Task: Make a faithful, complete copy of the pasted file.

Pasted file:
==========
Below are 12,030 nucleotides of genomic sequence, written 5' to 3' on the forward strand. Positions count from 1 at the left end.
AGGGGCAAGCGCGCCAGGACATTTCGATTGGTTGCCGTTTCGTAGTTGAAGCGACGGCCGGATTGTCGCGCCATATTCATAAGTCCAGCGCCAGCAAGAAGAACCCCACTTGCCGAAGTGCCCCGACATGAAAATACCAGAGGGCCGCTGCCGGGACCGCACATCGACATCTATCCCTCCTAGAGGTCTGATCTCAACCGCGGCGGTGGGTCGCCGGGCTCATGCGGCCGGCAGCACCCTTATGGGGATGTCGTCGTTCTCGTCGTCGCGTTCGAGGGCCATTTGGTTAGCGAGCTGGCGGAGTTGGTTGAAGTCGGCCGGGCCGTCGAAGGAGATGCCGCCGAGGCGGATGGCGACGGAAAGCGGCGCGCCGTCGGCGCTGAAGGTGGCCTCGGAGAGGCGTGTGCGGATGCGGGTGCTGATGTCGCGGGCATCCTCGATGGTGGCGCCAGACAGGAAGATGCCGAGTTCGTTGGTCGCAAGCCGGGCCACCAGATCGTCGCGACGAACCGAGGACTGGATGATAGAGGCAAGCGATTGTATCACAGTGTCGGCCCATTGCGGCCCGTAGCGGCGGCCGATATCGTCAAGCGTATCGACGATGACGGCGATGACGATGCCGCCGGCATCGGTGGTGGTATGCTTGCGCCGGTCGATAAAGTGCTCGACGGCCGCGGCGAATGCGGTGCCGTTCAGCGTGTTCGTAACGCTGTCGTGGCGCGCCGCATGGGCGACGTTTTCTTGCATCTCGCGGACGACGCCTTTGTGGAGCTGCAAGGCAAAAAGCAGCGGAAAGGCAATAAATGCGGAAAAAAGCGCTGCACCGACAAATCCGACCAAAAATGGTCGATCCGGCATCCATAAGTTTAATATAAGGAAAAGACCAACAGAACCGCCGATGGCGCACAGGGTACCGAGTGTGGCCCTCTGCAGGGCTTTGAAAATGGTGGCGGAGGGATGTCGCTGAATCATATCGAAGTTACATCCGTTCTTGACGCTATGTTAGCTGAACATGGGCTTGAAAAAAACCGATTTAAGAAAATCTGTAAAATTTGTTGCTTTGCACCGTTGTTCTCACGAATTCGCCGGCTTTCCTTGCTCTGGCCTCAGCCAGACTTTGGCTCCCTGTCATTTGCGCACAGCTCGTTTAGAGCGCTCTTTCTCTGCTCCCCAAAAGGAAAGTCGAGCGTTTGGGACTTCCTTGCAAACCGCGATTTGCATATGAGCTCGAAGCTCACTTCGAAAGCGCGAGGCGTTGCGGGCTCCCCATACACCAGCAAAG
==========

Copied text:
Below are 12,030 nucleotides of genomic sequence, written 5' to 3' on the forward strand. Positions count from 1 at the left end.
AGGGGCAAGCGCGCCAGGACATTTCGATTGGTTGCCGTTTCGTAGTTGAAGCGACGGCCGGATTGTCGCGCCATATTCATAAGTCCAGCGCCAGCAAGAAGAACCCCACTTGCCGAAGTGCCCCGACATGAAAATACCAGAGGGCCGCTGCCGGGACCGCACATCGACATCTATCCCTCCTAGAGGTCTGATCTCAACCGCGGCGGTGGGTCGCCGGGCTCATGCGGCCGGCAGCACCCTTATGGGGATGTCGTCGTTCTCGTCGTCGCGTTCGAGGGCCATTTGGTTAGCGAGCTGGCGGAGTTGGTTGAAGTCGGCCGGGCCGTCGAAGGAGATGCCGCCGAGGCGGATGGCGACGGAAAGCGGCGCGCCGTCGGCGCTGAAGGTGGCCTCGGAGAGGCGTGTGCGGATGCGGGTGCTGATGTCGCGGGCATCCTCGATGGTGGCGCCAGACAGGAAGATGCCGAGTTCGTTGGTCGCAAGCCGGGCCACCAGATCGTCGCGACGAACCGAGGACTGGATGATAGAGGCAAGCGATTGTATCACAGTGTCGGCCCATTGCGGCCCGTAGCGGCGGCCGATATCGTCAAGCGTATCGACGATGACGGCGATGACGATGCCGCCGGCATCGGTGGTGGTATGCTTGCGCCGGTCGATAAAGTGCTCGACGGCCGCGGCGAATGCGGTGCCGTTCAGCGTGTTCGTAACGCTGTCGTGGCGCGCCGCATGGGCGACGTTTTCTTGCATCTCGCGGACGACGCCTTTGTGGAGCTGCAAGGCAAAAAGCAGCGGAAAGGCAATAAATGCGGAAAAAAGCGCTGCACCGACAAATCCGACCAAAAATGGTCGATCCGGCATCCATAAGTTTAATATAAGGAAAAGACCAACAGAACCGCCGATGGCGCACAGGGTACCGAGTGTGGCCCTCTGCAGGGCTTTGAAAATGGTGGCGGAGGGATGTCGCTGAATCATATCGAAGTTACATCCGTTCTTGACGCTATGTTAGCTGAACATGGGCTTGAAAAAAACCGATTTAAGAAAATCTGTAAAATTTGTTGCTTTGCACCGTTGTTCTCACGAATTCGCCGGCTTTCCTTGCTCTGGCCTCAGCCAGACTTTGGCTCCCTGTCATTTGCGCACAGCTCGTTTAGAGCGCTCTTTCTCTGCTCCCCAAAAGGAAAGTCGAGCGTTTGGGACTTCCTTGCAAACCGCGATTTGCATATGAGCTCGAAGCTCACTTCGAAAGCGCGAGGCGTTGCGGGCTCCCCATACACCAGCAAAG